“I’ve become this comic book character that I’ve been drawing. That’s what those photos are right behind you. That’s me in character,” says Kayla A. Escobedo ’13.
I swivel around in my seat to examine the stark white wall of Escobedo’s studio on Linden Street. Claymation-style photos of an overweight, big-nosed girl with frumpy brown hair stare back at me. The character is bashful-looking in her dorky jean shorts, her extra weight shows through a plain yellow t-shirt. I turn back and stare at Escobedo, noticing the powdered texture of her face and the sharpness and alertness in her eyes. I don’t see much resemblance.
Escobedo’s senior thesis in Visual and Environmental Studies focuses on her newest comic book character: herself. It combines traditional comics, 3D comics printed on the various faces of large cubes, animated .gifs sequenced as comic strips, masks, dolls, and videos to achieve a holistic character study of the self. “[The thesis] is kind of just me battling my own identity,” Escobedo explains, as she talks about the difficulties of channeling her whole self into the comic book character she has created. “I’m coming from sequence and comics as my core, and the only character that I’m using is this representation of myself. So aesthetically it will look like it’s all part of the same project.”
Escobedo began creating her own characters during her freshman year at Harvard when she started comic strips of two personalities: Whale Girl and Monty. She has adored comics since she was small (“I still have a crush on Jughead,” Escobedo confesses under her breath). Beyond drawing her own comics, Escobedo has a passion for art in many different contexts. She serves as the director of the Art Board for the Harvard Lampoon, a semi-secret Sorrento Square social organization that used to occasionally publish a so-called humor magazine, the Librarian for the Harvard Advocate, and a co-founder and curator of Harvard’s Monday Gallery which opened last spring. Escobedo has had solo exhibitions of her work at the Student Organization Center at Hilles and at Gallery 263 in Cambridge, and her work has been featured at over ten group exhibitions during her college career.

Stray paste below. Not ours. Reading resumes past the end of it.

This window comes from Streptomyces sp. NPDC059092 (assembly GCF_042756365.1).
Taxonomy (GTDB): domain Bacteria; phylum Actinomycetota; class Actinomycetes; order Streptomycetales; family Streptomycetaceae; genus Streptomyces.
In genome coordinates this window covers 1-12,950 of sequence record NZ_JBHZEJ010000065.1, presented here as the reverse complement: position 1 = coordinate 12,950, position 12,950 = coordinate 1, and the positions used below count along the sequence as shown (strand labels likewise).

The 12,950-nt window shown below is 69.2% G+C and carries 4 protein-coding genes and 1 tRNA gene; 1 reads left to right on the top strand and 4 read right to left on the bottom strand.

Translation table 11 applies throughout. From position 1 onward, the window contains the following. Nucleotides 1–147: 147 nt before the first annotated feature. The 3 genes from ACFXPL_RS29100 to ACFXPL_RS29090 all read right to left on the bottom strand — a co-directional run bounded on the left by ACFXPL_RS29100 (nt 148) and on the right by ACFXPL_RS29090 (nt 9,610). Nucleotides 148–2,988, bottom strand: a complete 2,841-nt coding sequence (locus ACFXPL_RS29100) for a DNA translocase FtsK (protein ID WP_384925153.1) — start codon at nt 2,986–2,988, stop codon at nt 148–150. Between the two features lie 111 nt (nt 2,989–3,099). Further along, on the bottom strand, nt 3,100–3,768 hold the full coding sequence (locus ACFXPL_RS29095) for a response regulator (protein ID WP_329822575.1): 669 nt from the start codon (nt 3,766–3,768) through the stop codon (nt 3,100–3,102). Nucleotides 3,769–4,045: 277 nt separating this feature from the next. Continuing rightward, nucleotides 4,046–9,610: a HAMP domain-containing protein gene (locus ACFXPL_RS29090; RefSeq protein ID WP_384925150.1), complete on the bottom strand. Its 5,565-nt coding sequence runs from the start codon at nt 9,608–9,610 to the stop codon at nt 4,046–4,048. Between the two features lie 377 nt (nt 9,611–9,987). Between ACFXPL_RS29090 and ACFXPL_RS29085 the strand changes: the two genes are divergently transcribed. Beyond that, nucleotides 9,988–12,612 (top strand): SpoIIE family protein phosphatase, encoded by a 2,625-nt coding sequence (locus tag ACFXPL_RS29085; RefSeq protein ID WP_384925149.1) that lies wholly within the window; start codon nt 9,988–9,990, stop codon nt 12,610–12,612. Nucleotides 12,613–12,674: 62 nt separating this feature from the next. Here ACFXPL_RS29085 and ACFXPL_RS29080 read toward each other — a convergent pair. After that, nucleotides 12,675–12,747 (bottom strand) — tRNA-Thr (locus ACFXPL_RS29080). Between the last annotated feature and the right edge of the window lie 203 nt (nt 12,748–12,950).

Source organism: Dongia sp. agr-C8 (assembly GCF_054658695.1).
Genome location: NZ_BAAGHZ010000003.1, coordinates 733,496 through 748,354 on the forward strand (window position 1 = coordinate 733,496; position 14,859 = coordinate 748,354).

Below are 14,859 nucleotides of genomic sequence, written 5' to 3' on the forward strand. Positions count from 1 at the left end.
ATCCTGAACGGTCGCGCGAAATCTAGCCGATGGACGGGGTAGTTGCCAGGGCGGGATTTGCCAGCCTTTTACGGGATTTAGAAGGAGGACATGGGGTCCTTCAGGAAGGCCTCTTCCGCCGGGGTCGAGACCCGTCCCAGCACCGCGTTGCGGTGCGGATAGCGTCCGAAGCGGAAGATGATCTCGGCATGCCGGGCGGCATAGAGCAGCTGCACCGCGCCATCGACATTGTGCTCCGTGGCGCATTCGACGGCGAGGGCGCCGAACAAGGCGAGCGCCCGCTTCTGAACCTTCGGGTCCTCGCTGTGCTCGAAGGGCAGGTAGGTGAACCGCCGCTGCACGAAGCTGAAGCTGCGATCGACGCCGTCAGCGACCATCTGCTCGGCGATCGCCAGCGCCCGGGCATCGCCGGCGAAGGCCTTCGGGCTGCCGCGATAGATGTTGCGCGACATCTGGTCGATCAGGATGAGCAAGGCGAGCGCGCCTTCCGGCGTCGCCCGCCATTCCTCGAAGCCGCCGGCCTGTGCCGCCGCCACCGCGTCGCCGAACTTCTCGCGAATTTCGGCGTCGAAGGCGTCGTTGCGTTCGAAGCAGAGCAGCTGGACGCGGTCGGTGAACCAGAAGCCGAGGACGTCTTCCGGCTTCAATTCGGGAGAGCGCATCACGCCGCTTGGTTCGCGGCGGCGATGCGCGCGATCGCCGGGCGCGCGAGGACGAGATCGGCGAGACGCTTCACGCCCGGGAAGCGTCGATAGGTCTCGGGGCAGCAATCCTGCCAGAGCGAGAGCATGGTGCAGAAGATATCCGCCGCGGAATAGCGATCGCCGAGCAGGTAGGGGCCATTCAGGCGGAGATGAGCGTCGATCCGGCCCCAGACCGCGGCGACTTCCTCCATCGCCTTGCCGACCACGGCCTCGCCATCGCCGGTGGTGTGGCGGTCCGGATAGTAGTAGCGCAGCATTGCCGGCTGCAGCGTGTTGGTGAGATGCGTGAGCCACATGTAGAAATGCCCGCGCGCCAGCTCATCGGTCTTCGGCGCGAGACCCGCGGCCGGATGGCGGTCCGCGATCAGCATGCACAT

After sophomore year, Escobedo took a year off to self-publish a series of comics and teach workshops on the history of comics at her high school in Dallas. “I love Texas. I loooveeee Texas. I’m obsessed with Texas. Texas is magic. I love giant freeways, big shopping malls. I love the big friendly people. I love the heat,” Escobedo explains, her excitement palpable from across the table as she rocks back and forth in her seat.
As she continues to create new pieces, Escobedo says she wants her work to be accessible to individuals of many different backgrounds and circumstances. She explains that the comic books and .gifs she produces are low-cost, available to anybody who has eight dollars to spare or an internet connection. After graduation, Escobedo will set up her studio in Texas and spend two years producing work and saving up money before applying to MFA programs in painting. After finishing graduate school she plans to launch a career as a fine artist. This path is somewhat unconventional for aspiring artists like Escobedo, many of whom dream of settling in New York or Boston. “I’m not your typical avant garde artist.”